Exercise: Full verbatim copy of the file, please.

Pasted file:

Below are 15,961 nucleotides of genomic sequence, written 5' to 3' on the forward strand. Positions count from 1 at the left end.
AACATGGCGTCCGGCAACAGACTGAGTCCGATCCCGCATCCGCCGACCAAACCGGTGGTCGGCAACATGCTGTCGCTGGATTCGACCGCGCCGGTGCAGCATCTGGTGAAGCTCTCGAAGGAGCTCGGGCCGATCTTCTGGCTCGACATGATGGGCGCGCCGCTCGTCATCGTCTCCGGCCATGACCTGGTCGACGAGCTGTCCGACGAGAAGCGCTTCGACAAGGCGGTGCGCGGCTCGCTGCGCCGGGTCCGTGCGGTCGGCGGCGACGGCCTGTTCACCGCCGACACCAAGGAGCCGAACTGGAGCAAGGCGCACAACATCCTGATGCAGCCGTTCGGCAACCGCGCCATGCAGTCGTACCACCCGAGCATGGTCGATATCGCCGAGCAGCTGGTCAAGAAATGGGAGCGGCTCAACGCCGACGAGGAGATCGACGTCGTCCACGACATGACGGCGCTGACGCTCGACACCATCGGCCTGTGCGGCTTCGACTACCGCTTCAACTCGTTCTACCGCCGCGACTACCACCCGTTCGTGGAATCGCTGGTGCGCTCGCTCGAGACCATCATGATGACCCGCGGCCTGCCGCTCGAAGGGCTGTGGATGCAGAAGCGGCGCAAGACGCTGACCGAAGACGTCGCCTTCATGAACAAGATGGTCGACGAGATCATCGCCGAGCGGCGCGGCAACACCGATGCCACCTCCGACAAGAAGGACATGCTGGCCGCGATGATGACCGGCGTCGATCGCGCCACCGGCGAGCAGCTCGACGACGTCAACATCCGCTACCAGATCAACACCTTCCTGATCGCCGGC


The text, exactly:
Below are 15,961 nucleotides of genomic sequence, written 5' to 3' on the forward strand. Positions count from 1 at the left end.
AACATGGCGTCCGGCAACAGACTGAGTCCGATCCCGCATCCGCCGACCAAACCGGTGGTCGGCAACATGCTGTCGCTGGATTCGACCGCGCCGGTGCAGCATCTGGTGAAGCTCTCGAAGGAGCTCGGGCCGATCTTCTGGCTCGACATGATGGGCGCGCCGCTCGTCATCGTCTCCGGCCATGACCTGGTCGACGAGCTGTCCGACGAGAAGCGCTTCGACAAGGCGGTGCGCGGCTCGCTGCGCCGGGTCCGTGCGGTCGGCGGCGACGGCCTGTTCACCGCCGACACCAAGGAGCCGAACTGGAGCAAGGCGCACAACATCCTGATGCAGCCGTTCGGCAACCGCGCCATGCAGTCGTACCACCCGAGCATGGTCGATATCGCCGAGCAGCTGGTCAAGAAATGGGAGCGGCTCAACGCCGACGAGGAGATCGACGTCGTCCACGACATGACGGCGCTGACGCTCGACACCATCGGCCTGTGCGGCTTCGACTACCGCTTCAACTCGTTCTACCGCCGCGACTACCACCCGTTCGTGGAATCGCTGGTGCGCTCGCTCGAGACCATCATGATGACCCGCGGCCTGCCGCTCGAAGGGCTGTGGATGCAGAAGCGGCGCAAGACGCTGACCGAAGACGTCGCCTTCATGAACAAGATGGTCGACGAGATCATCGCCGAGCGGCGCGGCAACACCGATGCCACCTCCGACAAGAAGGACATGCTGGCCGCGATGATGACCGGCGTCGATCGCGCCACCGGCGAGCAGCTCGACGACGTCAACATCCGCTACCAGATCAACACCTTCCTGATCGCCGGC